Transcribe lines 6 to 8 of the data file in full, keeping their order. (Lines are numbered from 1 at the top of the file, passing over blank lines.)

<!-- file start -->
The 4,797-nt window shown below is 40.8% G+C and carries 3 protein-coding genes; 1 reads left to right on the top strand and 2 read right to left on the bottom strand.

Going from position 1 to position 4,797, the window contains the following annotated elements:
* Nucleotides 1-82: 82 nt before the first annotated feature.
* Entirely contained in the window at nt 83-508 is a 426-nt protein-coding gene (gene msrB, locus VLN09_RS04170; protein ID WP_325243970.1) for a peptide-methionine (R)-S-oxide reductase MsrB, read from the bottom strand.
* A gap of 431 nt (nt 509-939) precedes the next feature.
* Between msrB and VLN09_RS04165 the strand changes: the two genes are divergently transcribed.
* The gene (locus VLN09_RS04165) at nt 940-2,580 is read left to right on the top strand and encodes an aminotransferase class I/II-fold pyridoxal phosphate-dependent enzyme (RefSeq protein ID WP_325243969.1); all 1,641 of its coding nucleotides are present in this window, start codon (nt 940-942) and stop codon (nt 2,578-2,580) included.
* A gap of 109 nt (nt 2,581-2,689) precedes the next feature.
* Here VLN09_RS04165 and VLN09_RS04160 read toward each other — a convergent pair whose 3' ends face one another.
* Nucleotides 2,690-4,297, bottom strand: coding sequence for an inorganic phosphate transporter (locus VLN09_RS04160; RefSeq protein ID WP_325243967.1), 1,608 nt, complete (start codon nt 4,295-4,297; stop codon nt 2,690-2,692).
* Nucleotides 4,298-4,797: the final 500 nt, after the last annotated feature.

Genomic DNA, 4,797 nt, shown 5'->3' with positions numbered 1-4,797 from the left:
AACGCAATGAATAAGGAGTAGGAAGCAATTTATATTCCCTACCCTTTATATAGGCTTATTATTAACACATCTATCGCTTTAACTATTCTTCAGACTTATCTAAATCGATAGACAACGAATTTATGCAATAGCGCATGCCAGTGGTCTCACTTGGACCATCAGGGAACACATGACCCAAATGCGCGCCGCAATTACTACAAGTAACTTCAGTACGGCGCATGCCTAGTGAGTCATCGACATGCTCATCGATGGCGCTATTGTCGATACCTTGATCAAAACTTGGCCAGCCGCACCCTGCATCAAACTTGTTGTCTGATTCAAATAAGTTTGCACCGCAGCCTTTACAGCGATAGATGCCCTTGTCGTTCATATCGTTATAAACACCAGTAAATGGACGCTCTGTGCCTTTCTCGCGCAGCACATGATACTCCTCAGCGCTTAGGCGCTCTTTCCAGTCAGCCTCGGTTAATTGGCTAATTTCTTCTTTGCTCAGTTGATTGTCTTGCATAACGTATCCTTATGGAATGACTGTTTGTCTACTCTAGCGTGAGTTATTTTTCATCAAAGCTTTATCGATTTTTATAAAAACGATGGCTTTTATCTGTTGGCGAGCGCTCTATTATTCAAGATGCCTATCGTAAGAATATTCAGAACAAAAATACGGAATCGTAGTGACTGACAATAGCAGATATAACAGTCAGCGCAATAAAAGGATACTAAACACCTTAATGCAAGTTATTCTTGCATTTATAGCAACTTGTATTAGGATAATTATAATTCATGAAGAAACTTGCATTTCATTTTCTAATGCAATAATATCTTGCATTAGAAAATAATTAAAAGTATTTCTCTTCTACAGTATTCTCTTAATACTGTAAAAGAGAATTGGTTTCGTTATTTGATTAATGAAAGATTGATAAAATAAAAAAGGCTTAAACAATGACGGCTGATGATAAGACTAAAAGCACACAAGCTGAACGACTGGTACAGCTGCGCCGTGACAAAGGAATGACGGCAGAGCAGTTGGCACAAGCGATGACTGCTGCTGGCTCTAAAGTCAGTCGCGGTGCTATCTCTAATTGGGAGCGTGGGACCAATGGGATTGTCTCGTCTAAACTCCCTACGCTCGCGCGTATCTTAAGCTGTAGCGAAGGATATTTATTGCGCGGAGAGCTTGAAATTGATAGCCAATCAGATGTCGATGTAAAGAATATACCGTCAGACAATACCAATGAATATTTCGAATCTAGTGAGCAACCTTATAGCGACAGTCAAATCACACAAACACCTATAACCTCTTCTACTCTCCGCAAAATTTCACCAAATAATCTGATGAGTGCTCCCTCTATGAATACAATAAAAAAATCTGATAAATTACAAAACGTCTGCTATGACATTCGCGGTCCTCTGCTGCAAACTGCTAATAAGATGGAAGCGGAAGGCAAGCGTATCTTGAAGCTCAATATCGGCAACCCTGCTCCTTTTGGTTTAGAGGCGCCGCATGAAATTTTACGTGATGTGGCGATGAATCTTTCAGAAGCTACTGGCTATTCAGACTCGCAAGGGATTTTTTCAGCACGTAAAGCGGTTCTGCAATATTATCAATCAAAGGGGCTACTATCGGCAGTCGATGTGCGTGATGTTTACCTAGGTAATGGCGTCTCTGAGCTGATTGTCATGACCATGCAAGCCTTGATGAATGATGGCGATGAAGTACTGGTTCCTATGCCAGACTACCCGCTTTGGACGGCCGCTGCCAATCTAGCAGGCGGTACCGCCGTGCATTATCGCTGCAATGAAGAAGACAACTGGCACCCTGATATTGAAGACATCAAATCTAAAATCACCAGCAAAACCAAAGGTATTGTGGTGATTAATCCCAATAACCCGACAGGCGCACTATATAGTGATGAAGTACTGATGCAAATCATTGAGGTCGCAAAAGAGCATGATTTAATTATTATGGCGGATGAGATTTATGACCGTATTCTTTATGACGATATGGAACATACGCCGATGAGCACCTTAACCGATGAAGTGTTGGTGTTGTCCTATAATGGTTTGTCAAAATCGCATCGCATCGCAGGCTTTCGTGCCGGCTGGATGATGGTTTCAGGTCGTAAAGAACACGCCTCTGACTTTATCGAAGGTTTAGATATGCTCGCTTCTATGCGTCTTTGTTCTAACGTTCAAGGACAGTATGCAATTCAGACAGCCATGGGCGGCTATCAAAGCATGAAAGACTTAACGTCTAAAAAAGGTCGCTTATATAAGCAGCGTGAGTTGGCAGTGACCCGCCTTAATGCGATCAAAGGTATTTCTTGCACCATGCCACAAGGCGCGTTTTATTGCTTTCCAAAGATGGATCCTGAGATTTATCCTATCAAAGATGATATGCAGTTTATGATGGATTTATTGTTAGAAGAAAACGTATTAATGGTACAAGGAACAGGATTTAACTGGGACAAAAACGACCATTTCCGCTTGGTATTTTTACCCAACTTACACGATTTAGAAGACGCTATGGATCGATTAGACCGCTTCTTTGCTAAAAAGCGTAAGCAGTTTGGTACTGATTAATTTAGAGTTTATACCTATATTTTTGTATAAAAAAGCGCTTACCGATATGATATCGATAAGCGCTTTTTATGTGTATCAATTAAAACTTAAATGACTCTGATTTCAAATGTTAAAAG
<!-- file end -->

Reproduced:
* Between msrB and VLN09_RS04165 the strand changes: the two genes are divergently transcribed.
* The gene (locus VLN09_RS04165) at nt 940-2,580 is read left to right on the top strand and encodes an aminotransferase class I/II-fold pyridoxal phosphate-dependent enzyme (RefSeq protein ID WP_325243969.1); all 1,641 of its coding nucleotides are present in this window, start codon (nt 940-942) and stop codon (nt 2,578-2,580) included.
* A gap of 109 nt (nt 2,581-2,689) precedes the next feature.